Looping with Golang’s Maps

We’ve so far discussed how you can declare and initialize maps in Golang. In this blog post, we discuss how you can use loops to implement your Golang maps.
 
We use loops in maps to initialize a block of several values where we want to simplify our Golang code. Have a look at the following sample code where the map has been initialized:

n: = make (map [int] int)
n [1] = 200
n [2] = 300
n [3] = 350
n [4] = 450
n [5] = 600

If we were to print the individual elements of such a map, we can either print each of elements or use for loop. Here’s how you can use the print fmt function to print the individual elements:

 
func main () {
n: = make (map [int] int)
n [1] = 200
n [2] = 300
n [3] = 350
n [4] = 450
n [5] = 600
fmt.Println (“the First element is:”, n[1])
fmt.Println (“Second element is:”, n[2])
fmt.Println (“Third element is:”, n[3])
fmt.Println (“the First element is:”, n[4])
fmt.Println (“Fifth element is:”, n[5])
}

Now, such a code is too bulky. You need for the loop to help you simplify it.
Here’s the syntax of for loop:

for [condition |  ( init; condition; increment ) | range]
{
   Golang statement(s);
}

What’s the significance of this syntax? Well, here’s what you should know about for loop syntax that you want to use with Golang maps:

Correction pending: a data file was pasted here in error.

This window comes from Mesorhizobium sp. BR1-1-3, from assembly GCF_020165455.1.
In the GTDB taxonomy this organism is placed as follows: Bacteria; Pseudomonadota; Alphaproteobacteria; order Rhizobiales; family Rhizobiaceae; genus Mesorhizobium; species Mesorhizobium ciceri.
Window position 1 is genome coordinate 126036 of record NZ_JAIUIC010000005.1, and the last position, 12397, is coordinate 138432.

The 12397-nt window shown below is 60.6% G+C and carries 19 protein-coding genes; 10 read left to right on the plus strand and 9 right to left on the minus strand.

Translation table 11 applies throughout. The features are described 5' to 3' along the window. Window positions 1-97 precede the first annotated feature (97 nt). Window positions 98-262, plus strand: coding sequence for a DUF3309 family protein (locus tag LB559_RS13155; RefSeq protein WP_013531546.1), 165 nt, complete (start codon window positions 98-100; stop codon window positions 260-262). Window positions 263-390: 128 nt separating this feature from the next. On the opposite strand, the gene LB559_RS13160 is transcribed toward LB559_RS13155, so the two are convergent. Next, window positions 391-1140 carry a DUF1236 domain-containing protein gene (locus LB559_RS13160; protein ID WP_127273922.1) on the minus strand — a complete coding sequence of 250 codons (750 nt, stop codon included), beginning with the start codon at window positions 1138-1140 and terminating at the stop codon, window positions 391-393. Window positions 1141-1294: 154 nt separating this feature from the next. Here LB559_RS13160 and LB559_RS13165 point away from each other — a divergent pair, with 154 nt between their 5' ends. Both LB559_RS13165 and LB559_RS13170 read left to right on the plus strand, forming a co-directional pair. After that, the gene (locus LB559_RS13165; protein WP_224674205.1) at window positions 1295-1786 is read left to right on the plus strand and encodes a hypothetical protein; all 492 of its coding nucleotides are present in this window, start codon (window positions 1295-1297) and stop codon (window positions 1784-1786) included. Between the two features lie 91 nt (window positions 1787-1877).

If the condition is available, then the loop will execute as long as the condition remains true. If the for clause that is (init; condition; increment) here’s how the loop will be executed:

    • The init step will be executed first, and only once. You can declare and initialize any of your loop control variables. Program statements are placed in this section as long as the semicolon exists.
    • Next, the condition will be evaluated. If the condition is true, then the body of for loop will be executed. On the other hand, if the condition is false, the body of the loop will not run and flow of the program will jump to the next program statement just after the loop.
    • After the body of for loop has executed the flow of program will jump back up to the increment statement.
    • The condition of your loop will now be evaluated again. If it’s true, then the loop will execute, and the process repeats itself until the condition becomes false, after which for loop is terminated.
    • If the range is specified, then for loop will execute for each data item that’s in the range. Otherwise, if it’s not specified then your loop will execute in the normal way.

So, how can you modify the above code to use for loops? Here’s how your code should look like if you wish to use for loops in Golang maps:
Here’s an example of how you can use loops for your arrays in Golang:

func main () {
n: = make (map [int] int)
n [1] = 200
n [2] = 300
n [3] = 350
n [4] = 450
n [5] = 600
for count := 0; count < 5; count++ {
fmt.Println (“The element of the map is:”, n [count])
}

Here’s another example that illustrates how you can use loops in your maps:

import "sort"
var a map[int]string
var index []int
for i := range a {
index = append(index, i)
}
sort.ints (index)
for _, i: = range index {
fmt.Println ("The key that you wish to find is:", i, "and the value that you are looking for is :", a[i])
}

There you have it—you can now begin using loops to implement Golang’s maps. Keep on practicing to be perfect.

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